6 Tips for Gathering Evidence After a Car Accident

Just about any article you read or person you talk to about handing a car accident will stress that you need to gather evidence from the scene. 

This is a daunting thing to think about, especially considering the fact that after being in an accident, you’ll probably be shaken up and flustered, not exactly focused and ready to play detective. However, even if it seems stressful, it’s important to do. If you’re not sure what kind of evidence might be needed or how to acquire it, here are a few tips for if you ever find yourself in that situation. 

Why Evidence Collection Matters

When it comes to proving you’re not at fault in an accident, you will more than likely need some proof. Even the best car accident lawyer in Phoenix or any other area will need some solid evidence to help you win your case.

Not only is evidence needed to determine responsibility for an incident, it can also impact the amount of compensation the victim can claim after any injuries. The evidence provided can truly make or break a legal case and having the right data can help you recover funds needed to pay medical bills or fix your car.

Now that you know the ‘why,’ here’s the ‘how.’

Secure the Scene

Before you start trying to gather evidence, make sure that the scene of the incident is secured. This refers to safely moving the vehicles involved out of the way (and any parts that may have scattered on the road) so avoid any further incidents. If necessary, warning signs or flares should be set up to alert other drivers of the accident.

This is especially important if the incident takes place on the highway, or any busy road in general. 

Call the Police

Calling the authorities after a car accident is important because the incident needs to be reported. However, this is even more crucial if someone has been seriously hurt. If someone has been injured, call the police right away before focusing on anything else. It’s also important in this case to contact an ambulance or other emergency medical services.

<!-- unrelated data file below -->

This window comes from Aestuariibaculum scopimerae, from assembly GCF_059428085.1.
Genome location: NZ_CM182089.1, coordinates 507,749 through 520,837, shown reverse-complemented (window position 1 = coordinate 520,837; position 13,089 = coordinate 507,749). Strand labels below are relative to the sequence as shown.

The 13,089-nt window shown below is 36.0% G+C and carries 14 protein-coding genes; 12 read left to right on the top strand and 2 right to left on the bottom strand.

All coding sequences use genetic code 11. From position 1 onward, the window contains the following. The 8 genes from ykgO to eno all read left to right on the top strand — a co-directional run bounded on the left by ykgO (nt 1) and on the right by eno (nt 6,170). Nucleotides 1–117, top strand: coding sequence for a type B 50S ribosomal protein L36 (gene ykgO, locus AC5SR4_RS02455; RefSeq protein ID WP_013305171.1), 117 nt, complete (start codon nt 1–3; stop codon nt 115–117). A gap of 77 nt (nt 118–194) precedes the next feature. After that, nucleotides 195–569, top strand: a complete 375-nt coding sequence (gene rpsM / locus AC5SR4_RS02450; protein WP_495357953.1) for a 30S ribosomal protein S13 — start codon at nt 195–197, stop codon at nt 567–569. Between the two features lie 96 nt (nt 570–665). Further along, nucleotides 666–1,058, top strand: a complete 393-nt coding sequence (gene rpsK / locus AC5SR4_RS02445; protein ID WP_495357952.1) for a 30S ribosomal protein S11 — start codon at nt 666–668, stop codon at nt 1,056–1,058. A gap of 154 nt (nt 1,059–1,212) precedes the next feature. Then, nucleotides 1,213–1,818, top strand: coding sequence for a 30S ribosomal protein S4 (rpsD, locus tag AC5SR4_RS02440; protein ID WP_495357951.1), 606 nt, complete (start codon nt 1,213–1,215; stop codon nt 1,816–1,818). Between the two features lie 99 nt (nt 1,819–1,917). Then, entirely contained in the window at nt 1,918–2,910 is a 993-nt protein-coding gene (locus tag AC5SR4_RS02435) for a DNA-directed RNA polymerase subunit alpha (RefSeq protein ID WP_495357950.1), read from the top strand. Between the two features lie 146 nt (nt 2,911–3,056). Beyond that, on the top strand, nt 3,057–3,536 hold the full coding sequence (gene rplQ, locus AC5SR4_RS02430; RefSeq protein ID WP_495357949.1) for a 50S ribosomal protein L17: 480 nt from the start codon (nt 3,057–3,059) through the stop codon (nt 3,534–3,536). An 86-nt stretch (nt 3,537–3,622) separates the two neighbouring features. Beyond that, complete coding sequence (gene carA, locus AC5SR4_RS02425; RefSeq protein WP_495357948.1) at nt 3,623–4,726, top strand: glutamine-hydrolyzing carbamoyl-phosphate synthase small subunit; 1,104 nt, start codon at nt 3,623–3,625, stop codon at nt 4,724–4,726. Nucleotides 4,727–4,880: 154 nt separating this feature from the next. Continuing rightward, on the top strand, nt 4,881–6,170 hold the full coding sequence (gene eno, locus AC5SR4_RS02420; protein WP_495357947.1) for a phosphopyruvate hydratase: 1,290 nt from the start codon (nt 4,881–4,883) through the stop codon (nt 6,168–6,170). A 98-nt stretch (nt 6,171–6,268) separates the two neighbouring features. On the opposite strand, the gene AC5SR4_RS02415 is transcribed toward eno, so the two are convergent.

You’ll need to inform the reporting officer of the incident, what happened, how you believe it happened. Provide them with your name and contact details so that they’re able to formally process the incident and contact you for follow-ups. 

Exchange Information

Once these essentials have been taken care of, you can start gathering more information about the car accident. One of the first things you should do is talk to the other party involved. Remember to mind what you say when speaking to them, though, to avoid admitting fault even accidentally. 

The information you should be sharing with the other party includes names and contact details, information about your insurance policies and policy numbers. It can also be helpful to note down one another’s vehicle details like registration numbers. 

Document Everything

Next, document everything you possibly can about the incident, where, and how it took place. Take photos and videos of the accident scene, capture damage to the vehicle, the road conditions, and traffic signs in the direct vicinity. 

You should take note and even photograph any personal injuries too. Your smart watch might have even picked up information about the accident, since some of these devices have trackers and emergency alert systems built into them. Gather what data you can from these devices or any tech in your vehicle that might be helpful. 

Gather Witness Statements

Rounding up some eye-witnesses to provide their own account for what happened is a crucial next step. While someone in your passenger seat might seem like the obvious option, they might not always be credible. You could turn to nearby pedestrians, drivers of other vehicles, or anyone who might have stopped to help out at the scene. 

Make sure you ask the right questions to ensure that you have valuable information to provide for the report and to insurance companies, attorneys, etc. and get permission to share their contact details as well. 

Preserve Physical Evidence

Finally, if you have any physical evidence, then you should take care to preserve it in case it might prove useful in future legal cases, etc. This could include things like damaged clothing or other items.

With this in mind, you may also want to avoid repairing any damage to your vehicle until evidence of that damage has been documented and filed away for safekeeping. Every little bit counts!